It is unusual since the head has some electronics, including two DF67 tubes. These are powered by two 4.5V batteries.
The head is exactly like the head of the Ronette (B110) except the "Ronette - Holland" name is not present ( I think this was called the Ronette dbx head).
Metz T1. * * * *
No. 939258.
Another one, with a brown ring around the element.
M.O.M. (?) * * * *

Although there is a Tesla plug on this one, several people have indicated that this is probably not a Tesla microphone, but is from a M.O.M. tape recorder (Magyar Optikai Muvek - Hungary). It does have a Ronette Filtercell element inside. Cool design !
Neal. * * * * *

Neal and Summum compete for the title of the least known microphones from the Netherlands. This Neal has no tag on the outside, so the previous owner assumed it was a Ronette, but the element has (barely visible) the Neal logo. Nothing else is known about it, not a serial number, nor the city where it was manufactured.
Although the name sounds english, I found out that it stands for "NEDERLANDSCH ELEKTRO ACOUSTISCH LABORATORIUM" that was located in Den Haag and active around 1947.
Procédés Herbay. * * * * *
This is almost identical as the Ronette 640, except that these Herbays have the usual Ronette elements inside (cut-off to make them fit) whereas the 640 has smaller elements.

Ronette 34. * * * * *
Also a stereo model from France. Looks like this model was strictly for the french market.
Proton * * * *

The othertape recorder brand from Norway. It is not really clear to me if Proton and Radionette were one and the same company. Later the Radionette company merged with that other one, Tandberg.
Here is a picture of the recorder complete with microphone.
This one has a Ronette filtercel element, and dates from approx. 1954.
Retek 22 * * * * *

Rare microphone by Retek in Arnhem (Netherlands). Not surprisingly this has a Ronette element. Probably from the late 1940's (I guess).
Ronette B110.  * *
No. 90624
These 'Ronette' microphones were made in Holland. This crystal bullet mike was also available in white. It is much much lighter (in weight) than e.g. the Astatic jt30. The b110 was introduced at least before 1952.
micman-ronette erik's-ronette

Ronette B110.  * *
No. 60950
the 'Ivory white' version.
"The world-famous reporter microphone"
"Most popular and widely used microphone among amateurs the world-over."
"Case is of high quality Polopas, finished in polished ivory."
"All Ronette piezo-electric products are guaranteed for tropical climate."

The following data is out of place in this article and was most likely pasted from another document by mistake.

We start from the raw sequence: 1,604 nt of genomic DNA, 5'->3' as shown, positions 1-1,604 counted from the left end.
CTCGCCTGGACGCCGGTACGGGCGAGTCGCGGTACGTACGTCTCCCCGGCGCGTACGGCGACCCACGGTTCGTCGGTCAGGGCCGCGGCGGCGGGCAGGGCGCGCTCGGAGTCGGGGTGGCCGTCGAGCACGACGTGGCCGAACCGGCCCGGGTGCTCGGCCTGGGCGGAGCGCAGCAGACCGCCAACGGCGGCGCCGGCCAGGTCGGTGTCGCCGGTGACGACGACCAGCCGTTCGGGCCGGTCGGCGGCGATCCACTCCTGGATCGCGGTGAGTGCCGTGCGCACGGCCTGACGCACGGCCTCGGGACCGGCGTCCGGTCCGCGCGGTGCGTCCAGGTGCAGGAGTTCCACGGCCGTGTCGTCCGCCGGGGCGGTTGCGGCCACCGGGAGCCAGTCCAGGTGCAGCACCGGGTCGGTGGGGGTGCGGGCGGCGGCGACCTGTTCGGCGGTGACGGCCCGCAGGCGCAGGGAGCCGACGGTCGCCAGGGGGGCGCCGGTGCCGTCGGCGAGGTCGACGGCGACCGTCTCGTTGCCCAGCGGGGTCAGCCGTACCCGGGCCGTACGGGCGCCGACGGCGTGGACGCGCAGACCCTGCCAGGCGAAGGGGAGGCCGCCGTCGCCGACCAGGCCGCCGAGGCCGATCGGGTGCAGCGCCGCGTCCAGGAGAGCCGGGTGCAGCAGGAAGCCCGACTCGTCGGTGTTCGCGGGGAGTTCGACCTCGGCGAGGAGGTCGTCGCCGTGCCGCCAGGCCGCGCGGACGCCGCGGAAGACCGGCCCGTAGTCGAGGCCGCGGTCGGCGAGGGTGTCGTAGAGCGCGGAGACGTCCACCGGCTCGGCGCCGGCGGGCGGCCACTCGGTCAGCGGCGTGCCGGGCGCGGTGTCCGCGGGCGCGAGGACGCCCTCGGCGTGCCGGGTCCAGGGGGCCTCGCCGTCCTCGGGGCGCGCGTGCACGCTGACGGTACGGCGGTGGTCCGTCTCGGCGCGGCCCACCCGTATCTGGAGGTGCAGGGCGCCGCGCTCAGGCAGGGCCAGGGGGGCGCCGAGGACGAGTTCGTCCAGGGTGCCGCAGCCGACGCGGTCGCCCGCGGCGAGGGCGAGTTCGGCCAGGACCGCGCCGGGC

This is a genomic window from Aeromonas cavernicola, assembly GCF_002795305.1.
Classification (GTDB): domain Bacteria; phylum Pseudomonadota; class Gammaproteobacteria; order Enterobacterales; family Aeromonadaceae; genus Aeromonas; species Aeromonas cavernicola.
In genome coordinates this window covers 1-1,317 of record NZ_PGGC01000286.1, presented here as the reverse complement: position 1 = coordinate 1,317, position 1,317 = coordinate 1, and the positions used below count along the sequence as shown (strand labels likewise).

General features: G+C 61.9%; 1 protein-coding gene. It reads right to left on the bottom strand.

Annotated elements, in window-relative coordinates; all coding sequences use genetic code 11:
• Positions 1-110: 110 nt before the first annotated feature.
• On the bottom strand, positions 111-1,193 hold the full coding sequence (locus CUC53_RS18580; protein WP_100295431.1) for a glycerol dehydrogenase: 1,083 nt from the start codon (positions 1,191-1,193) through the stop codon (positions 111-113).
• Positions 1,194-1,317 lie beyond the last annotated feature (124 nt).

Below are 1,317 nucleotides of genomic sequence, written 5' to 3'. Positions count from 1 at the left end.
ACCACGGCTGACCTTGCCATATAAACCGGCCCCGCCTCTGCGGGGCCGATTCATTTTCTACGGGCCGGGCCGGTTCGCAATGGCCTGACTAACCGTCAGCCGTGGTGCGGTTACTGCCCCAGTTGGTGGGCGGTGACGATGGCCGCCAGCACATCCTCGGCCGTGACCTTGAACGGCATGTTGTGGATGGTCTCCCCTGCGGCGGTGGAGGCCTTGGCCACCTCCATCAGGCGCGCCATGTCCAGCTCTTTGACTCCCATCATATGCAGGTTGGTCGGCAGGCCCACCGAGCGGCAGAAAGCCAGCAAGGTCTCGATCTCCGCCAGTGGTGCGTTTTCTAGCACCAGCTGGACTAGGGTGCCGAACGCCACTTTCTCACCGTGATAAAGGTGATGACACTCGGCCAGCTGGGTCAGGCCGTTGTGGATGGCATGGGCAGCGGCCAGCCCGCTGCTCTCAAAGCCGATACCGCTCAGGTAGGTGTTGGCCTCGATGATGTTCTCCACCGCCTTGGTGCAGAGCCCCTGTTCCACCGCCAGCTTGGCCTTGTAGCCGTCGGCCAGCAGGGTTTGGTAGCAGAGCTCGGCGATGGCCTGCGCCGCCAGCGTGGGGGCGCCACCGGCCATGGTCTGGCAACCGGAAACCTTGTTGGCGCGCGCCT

Freq. range : 30 - 13KHz
Output level: 1.1 mV/µ Bar at 1KHz and 5 megaohms.
1950's list price: $13.25
1947 list price: f 26.50
1952 list price: f 17.50
1961 list price: f 16.50
Polopas is a thermoset plastic, a brand name of urea-formaldehyde. Developed in 1929 it was often used in electrical products.
Ronette B110.  * *
No. 44495
No. 56334
No. 60950
All three white b110s, does this implicate that there were 60000 build ?

Ronette B110.  * *
No. 2611 "piezo electr. industrie"
A black version with a white front. Seems like Ronette assembled the black and white parts in all possible combinations (I've also seen a white with black ring around the front grille).
Ronette B110.  * * * * *
No. 49747
A rare version with a chrome ring. On the right, some models from a 1952 Amroh catalogue.
Ronette O44. * *
A crystal microphone, with a Ronette DX-12 element. On the right side a picture of the inside of this microphone. The design is not completely original, I am 'shure' this was inspired by a more famous American model:
"Has a metal loaded base, suitable as hand microphone. Semi-directional in characteristic."

Freq. range : 30 - 13KHz
Output level: 1.3 mV/µ Bar at 1KHz and 5 megaohms.
1950's list price: $10.50
Ronette O44. * * *
Finally a O44 that still has the original Ronette logo !
Ronette HM7.  * * *

Similar to the HM5 and HM9 (with slightly different characteristics). This one had no element, so I fitted it with a spare element from a junk model 44. 1952's list price: f 30.00
Ronette HM9.  * * *
See HM7.
Ronette 088-u7 "Soundball".  * * *

This seems to be one of the rarer Ronette types. I do know that it was introduced in july 1952. The suffix '7' indicates that it had raise in sensitivity with 8db between 1 and 3 KHz. Also available was the 088/5 that had a straight characteristic. Maybe there was also a 088/9 type. Again, it made use of a filtercel element.